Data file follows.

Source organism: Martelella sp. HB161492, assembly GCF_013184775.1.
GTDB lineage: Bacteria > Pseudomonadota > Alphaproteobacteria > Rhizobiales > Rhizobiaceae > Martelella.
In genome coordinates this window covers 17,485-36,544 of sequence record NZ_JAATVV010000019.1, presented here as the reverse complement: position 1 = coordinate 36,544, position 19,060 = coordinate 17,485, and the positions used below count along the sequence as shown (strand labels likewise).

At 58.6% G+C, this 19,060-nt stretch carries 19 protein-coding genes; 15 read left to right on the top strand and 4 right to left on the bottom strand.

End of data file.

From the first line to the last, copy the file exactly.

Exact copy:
Source organism: Martelella sp. HB161492, assembly GCF_013184775.1.
GTDB lineage: Bacteria > Pseudomonadota > Alphaproteobacteria > Rhizobiales > Rhizobiaceae > Martelella.
In genome coordinates this window covers 17,485-36,544 of sequence record NZ_JAATVV010000019.1, presented here as the reverse complement: position 1 = coordinate 36,544, position 19,060 = coordinate 17,485, and the positions used below count along the sequence as shown (strand labels likewise).

At 58.6% G+C, this 19,060-nt stretch carries 19 protein-coding genes; 15 read left to right on the top strand and 4 right to left on the bottom strand.